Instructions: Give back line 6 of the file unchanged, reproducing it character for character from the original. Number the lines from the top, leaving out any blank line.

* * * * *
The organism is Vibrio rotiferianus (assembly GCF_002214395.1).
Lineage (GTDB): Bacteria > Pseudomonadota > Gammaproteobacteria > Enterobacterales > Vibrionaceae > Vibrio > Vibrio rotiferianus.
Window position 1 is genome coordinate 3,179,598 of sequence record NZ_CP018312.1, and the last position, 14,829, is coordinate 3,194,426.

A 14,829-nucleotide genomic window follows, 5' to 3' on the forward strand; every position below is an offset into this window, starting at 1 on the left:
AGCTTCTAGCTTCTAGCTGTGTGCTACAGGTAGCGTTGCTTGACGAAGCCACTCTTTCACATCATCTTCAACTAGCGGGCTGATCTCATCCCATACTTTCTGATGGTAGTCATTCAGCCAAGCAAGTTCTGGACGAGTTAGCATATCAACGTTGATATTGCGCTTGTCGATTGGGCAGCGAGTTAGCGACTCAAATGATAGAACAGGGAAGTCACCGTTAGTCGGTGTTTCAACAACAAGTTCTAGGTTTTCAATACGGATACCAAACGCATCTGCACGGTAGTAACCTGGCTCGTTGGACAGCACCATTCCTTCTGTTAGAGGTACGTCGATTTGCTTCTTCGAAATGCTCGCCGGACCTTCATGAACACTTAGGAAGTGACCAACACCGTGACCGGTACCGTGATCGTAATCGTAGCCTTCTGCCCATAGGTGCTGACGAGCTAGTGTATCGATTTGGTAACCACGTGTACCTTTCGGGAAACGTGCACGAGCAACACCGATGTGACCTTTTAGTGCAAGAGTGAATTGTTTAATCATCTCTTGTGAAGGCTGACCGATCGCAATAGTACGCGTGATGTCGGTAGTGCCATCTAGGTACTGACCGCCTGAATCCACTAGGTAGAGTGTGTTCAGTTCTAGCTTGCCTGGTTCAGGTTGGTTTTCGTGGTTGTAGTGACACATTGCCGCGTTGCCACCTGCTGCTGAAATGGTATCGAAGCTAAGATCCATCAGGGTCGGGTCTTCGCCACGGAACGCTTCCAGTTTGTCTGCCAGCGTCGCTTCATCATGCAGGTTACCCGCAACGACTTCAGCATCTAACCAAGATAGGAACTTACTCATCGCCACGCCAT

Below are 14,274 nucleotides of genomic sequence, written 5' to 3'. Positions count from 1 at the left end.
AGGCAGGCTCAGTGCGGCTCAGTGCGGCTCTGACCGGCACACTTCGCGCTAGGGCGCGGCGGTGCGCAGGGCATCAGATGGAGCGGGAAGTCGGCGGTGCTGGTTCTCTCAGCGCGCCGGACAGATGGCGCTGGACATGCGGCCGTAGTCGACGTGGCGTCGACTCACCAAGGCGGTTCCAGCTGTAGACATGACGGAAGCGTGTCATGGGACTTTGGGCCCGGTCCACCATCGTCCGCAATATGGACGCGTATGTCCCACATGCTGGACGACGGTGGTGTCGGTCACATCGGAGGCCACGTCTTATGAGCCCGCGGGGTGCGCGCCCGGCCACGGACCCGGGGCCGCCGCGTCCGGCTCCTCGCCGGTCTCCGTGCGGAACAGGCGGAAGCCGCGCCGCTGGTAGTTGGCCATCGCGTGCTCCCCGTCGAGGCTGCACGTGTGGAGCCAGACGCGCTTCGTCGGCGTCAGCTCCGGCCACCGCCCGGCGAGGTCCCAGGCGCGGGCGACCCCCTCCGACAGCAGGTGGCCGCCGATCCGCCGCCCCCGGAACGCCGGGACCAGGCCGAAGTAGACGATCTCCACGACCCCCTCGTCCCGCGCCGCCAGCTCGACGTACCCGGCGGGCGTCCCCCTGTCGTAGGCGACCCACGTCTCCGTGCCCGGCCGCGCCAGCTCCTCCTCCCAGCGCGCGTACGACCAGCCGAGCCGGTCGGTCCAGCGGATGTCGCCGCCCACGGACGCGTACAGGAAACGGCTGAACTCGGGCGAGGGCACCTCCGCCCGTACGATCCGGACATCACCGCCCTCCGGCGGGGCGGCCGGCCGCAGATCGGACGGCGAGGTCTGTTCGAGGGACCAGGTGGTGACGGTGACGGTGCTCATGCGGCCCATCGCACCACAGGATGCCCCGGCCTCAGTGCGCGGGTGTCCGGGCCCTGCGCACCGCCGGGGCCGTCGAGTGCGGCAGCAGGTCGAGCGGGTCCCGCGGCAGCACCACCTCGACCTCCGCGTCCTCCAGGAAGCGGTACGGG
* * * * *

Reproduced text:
Below are 14,274 nucleotides of genomic sequence, written 5' to 3'. Positions count from 1 at the left end.